One way to gag life-force is with addiction. As Gabor Maté, the Canadian physician and trauma expert, explains in his book, In The Realm of Hungry Ghosts, addiction can take many forms, can be to a substance or behaviour. He was addicted to buying CDs of classical music. His addiction was so strong, he once abandoned a woman in labour to buy music, and had hundreds of CDs stacked all over his house.
The bible warns: “We all have idols of the heart.” We’re addicted to comfort. Human beings are designed to stay put where it’s safe, only moving when it’s too uncomfortable to stay put i.e. when hunger strikes, forcing movement. We don’t want pain, any pain, and we’ll do anything to avoid it. When pain crops up, we reach for the easiest and faster comforter, whatever it happens to be.
This duality exists in every person, the need to be safe, and the life-force itching to burst free. What makes dreams possible is interaction with other people, whether through work, tribe or family. The isolating nature of addiction cuts ties with people, and as a result, dreams die. In his book, Lost Connections, writer Jonathan Hari points out that the opposite of addiction isn’t sobriety it’s connection.
LEARNING TO CONNECT
“At the core of every addiction is an emptiness … The addict dreads and abhors the present moment; she bends feverishly only towards the next time, the moment when brain, infused with her drug of choice, will briefly experience itself as liberated from the burden of the past and the fear of the future – the two elements that make the present intolerable,” writes Maté in his book.
He also explains why addiction is a relatively new phenomenon that’s risen with the real and existential pain of contemporary life. It’s my belief that addiction, much like IBS, is a nervous system dysfunction that disrupts dopamine paths leading addicts to seek out false rewards to soothe pain. Here’s the cruncher: the methods we’ve been using to deal with the pains are not working.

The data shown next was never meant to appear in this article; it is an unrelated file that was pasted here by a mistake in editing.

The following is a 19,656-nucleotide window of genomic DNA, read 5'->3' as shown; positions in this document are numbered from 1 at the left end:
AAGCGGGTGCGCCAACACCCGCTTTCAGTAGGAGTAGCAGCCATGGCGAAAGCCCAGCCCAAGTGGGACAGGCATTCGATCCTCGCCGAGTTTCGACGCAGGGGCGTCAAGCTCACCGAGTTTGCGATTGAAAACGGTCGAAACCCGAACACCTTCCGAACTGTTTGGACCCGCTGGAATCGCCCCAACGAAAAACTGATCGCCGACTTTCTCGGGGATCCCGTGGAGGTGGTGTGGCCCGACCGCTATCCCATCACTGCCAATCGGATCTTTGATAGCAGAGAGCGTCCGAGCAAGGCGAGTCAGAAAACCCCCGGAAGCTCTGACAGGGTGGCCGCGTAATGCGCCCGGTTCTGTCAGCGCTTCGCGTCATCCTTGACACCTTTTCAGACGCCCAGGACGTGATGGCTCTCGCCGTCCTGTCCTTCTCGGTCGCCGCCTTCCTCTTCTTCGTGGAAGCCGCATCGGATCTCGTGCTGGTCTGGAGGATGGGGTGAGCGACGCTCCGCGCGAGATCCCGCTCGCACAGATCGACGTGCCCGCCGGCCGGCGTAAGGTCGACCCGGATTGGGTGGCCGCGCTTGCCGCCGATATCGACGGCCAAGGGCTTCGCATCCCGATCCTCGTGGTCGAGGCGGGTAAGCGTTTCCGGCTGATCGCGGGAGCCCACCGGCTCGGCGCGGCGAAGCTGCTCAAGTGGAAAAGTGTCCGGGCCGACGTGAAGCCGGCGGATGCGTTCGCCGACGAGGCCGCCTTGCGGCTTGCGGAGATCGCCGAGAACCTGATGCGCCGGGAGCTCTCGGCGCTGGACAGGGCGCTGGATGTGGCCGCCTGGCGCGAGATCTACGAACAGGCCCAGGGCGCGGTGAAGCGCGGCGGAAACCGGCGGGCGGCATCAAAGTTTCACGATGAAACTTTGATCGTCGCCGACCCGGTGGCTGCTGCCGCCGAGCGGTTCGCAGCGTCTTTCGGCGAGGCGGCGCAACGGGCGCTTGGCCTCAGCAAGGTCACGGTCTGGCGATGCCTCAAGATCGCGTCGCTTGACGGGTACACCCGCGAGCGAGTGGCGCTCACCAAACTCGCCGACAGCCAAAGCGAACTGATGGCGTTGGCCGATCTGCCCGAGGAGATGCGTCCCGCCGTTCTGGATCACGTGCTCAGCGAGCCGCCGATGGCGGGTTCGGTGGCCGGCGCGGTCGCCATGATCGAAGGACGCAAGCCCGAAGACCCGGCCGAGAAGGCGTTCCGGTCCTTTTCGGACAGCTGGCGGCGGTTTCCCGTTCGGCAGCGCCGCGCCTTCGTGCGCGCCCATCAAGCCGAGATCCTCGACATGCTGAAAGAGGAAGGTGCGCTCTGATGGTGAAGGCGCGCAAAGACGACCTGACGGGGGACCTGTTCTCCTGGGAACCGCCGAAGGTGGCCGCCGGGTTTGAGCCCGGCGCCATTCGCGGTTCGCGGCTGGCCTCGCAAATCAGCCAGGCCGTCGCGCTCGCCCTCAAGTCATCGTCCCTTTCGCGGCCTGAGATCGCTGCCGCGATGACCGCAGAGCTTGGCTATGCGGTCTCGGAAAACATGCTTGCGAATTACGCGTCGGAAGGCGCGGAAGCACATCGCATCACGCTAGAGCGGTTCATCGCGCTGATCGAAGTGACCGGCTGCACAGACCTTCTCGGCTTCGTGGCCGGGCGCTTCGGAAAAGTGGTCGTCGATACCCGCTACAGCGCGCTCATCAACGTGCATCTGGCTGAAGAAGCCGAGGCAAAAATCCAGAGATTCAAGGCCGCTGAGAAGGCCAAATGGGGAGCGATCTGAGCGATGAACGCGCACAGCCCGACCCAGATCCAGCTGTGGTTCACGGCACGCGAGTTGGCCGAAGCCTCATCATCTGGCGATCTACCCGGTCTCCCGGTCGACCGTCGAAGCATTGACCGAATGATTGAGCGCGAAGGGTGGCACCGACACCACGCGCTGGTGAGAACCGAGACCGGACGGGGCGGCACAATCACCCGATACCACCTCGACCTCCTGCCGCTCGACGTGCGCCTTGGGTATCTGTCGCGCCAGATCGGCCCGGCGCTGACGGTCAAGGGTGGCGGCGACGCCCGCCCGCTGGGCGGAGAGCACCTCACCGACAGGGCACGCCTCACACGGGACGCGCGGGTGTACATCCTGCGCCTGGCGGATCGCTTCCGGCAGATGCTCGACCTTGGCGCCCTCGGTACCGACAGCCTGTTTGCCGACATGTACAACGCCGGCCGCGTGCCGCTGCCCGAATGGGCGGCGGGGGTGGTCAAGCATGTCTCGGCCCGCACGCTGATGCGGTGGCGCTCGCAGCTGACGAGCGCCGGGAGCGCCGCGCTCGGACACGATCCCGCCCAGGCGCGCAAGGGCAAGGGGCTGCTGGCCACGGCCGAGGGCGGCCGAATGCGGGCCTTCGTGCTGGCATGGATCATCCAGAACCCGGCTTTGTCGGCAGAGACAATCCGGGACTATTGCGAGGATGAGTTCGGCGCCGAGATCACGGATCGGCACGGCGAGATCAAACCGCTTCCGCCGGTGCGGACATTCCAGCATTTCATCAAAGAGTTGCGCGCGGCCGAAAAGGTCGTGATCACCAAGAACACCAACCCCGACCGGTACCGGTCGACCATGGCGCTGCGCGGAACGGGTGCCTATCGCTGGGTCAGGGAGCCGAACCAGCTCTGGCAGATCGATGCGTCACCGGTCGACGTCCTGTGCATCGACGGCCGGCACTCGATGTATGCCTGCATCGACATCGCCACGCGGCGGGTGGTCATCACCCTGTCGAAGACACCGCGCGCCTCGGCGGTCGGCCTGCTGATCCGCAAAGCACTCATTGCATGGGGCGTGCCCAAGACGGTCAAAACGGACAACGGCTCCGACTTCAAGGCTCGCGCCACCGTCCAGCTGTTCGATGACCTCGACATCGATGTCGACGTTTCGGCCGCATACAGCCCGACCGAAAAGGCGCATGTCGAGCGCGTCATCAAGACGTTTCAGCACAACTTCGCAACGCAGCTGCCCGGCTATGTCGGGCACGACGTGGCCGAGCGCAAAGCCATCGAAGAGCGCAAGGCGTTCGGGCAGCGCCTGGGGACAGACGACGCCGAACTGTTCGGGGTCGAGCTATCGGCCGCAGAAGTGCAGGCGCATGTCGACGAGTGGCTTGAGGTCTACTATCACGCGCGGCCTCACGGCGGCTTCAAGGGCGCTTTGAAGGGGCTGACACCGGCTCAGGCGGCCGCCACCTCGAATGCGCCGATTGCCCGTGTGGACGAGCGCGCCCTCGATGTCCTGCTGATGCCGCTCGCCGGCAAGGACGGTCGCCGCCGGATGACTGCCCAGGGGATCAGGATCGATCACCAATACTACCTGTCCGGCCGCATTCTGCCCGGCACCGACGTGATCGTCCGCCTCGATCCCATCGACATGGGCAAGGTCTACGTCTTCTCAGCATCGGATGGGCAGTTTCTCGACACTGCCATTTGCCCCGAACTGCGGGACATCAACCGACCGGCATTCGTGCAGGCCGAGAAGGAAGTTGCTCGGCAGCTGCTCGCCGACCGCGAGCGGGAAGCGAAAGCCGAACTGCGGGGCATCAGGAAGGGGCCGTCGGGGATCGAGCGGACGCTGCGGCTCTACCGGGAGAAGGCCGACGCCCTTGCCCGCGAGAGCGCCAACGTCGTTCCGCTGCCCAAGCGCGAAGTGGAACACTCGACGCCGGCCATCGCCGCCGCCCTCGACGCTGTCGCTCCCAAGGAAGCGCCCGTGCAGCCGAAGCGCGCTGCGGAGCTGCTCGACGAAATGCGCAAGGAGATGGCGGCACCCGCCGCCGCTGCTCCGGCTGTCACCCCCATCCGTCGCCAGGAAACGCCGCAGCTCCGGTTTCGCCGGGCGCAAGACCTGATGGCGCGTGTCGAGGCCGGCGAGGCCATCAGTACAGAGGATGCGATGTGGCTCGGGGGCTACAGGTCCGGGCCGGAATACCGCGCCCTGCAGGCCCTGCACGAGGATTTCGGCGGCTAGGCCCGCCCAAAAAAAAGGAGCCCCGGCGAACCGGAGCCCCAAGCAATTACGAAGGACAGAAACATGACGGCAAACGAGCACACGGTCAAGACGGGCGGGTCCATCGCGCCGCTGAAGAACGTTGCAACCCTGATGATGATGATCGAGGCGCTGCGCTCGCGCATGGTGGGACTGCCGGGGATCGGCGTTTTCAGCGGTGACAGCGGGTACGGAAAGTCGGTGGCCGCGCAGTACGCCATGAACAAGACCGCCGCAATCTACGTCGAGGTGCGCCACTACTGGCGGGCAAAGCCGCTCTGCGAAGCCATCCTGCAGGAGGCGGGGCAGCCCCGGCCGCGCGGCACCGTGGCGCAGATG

In the US, the overdose number spiked during the pandemic. 6 million people die every year from tobacco-related diseases; 3 million from alcohol-related. Britain is the sixth fattest nation in the world after the U.S., Mexico, New Zealand, Hungary and Australia. For many people, food is the first addiction.
Modern advertising makes it impossible to avoid. Research shows over-exposure to food images has dangerous consequences, messing up hunger signals leading to over-eating. Research also shows that quality of food determines the robustness of brain development in children and mental health in adults.
Maté says the other thing that shapes brain development is trauma, and each of us carries our own version of it. We all also have our own idols or comforts, ways to disconnect to escape the fear of the present. For me, it’s shopping, nicotine and cannabis. Now that I’ve squashed some old addictions (food and alcohol) the remaining ones taunt me like snakes trapped in my skin. This is the beginning of change.
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What are you addicted to? Check in with yourself. No judgment. Consider when you fall into spirals of negative thinking? What are you doing when that happens? Keep a notebook, make a list.